Now it's a straightforward exercise to set up a skeleton program. The skeleton program will confirm the correct execution of your modules. Later, we'll flesh out the skeleton to the full program. Each module in the skeleton program should contain a PRINT statement to show the function of the module when the program is run. We'll remove these PRINT statements when we flesh out the program later on. Here's the skeleton program:


Scoping The Skeleton
    Notice how I separate each module with a REM and the module name. Then I fill in the rest of the module separator with asterisks until I have two 40-column screen lines. This makes it quite easy to identify each module in the program at a glance. The time delay loop in lines 30000 to 30020 is used only in the skeleton program to slow down the program so you can observe its execution.
    Every program should have a line 0,1 and 5. Line 0 should always be 'GOTO 10'. Thus when you type RUN the program will go to line 10 and execute. Line 1 should always be 'SAVE "D:FILENAME.EXT":CLR' (in my program it's'1 SAVE "D:ENVELOPE.ATR":CLR'). This is very useful when you're developing a program. Each time you want to save part or all of the program you type'GOTO 1'. The program will be saved with the same filename all the time. You won't have multiple versions of the program, just one version all the time. The CLR is needed to remove any previous DIM so the program will run okay.
    Line 5 is the title line of the program. It should always contain the following information:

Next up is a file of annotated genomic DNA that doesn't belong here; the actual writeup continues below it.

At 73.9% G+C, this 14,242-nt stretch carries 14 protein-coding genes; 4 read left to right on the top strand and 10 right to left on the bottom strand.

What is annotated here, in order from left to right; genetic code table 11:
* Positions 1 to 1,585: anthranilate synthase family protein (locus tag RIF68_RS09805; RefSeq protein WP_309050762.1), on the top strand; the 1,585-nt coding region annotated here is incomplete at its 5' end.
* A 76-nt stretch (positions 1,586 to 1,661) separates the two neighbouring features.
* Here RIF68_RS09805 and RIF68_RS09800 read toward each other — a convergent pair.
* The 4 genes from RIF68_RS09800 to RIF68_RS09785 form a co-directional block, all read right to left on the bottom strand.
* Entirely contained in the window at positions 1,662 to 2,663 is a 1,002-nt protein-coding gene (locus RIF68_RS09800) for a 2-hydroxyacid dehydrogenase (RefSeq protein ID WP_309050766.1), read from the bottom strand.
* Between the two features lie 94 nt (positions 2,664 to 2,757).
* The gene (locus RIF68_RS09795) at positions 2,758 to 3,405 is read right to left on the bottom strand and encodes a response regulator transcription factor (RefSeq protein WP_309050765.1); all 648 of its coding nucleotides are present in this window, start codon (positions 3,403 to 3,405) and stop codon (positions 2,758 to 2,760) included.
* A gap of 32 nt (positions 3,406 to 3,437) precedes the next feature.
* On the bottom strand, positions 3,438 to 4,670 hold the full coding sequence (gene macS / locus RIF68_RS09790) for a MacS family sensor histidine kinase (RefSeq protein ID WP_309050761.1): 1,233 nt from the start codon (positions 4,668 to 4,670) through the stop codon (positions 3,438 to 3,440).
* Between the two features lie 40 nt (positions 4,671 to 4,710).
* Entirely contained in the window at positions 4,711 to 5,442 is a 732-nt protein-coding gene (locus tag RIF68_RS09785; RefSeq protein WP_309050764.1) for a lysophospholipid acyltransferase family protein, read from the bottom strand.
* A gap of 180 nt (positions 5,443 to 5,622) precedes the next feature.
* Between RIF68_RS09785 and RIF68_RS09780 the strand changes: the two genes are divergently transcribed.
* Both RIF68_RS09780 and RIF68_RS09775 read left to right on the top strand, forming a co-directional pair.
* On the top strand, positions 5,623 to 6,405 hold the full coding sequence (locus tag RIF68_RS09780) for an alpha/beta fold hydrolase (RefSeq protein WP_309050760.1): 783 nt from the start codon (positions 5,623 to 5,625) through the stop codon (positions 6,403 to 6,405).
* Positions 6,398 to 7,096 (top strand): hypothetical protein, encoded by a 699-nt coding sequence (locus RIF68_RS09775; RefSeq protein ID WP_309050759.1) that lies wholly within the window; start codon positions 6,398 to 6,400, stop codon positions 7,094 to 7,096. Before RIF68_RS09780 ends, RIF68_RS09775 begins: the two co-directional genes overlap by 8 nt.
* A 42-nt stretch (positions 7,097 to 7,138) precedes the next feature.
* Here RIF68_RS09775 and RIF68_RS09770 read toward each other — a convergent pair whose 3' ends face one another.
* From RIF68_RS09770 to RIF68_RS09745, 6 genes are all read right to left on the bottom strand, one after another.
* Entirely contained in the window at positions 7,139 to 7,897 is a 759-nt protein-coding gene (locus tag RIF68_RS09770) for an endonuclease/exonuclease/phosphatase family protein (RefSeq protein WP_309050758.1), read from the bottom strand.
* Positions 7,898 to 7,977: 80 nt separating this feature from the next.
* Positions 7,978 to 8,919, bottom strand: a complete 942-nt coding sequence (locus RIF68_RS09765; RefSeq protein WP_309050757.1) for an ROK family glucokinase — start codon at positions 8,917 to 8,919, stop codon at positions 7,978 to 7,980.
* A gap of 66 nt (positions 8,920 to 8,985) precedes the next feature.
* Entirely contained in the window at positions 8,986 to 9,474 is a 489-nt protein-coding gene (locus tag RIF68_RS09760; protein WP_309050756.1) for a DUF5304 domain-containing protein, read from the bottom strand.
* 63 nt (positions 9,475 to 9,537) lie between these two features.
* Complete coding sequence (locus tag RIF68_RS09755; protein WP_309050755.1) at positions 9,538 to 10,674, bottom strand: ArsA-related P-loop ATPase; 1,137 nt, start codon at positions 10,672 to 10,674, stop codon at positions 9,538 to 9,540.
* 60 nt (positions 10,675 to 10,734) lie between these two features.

The author of the program.
The name of the program.
The version number of the program.
The language used to write the program.
The date it was written.
    Look at line 5 of the listing; the above elements are there. You might also wish to include your address if you want users to contact you.

Meat On The Bones
    Now we'll flesh out our skeleton program. Remember our first module is the Control Module. When I clear the screen I always use ? CHR$(125) because every printer can list it; special characters can't always be listed. The Control Module is already finished as it appeared in the skeleton program:

10 REM CONTROL MODULE************
60 GOTO 50

    The program flows from the DIM SECTION to the SCREEN COLOR module, then the RETURN ADDRESS module and finally the MENU module. Notice line 60: the program returns to this line after each menu selection is completed. Line 60 directs it again to line 50, so you always return to the menu. This is called a Case Structured program, and it's the most common type of programming structure used.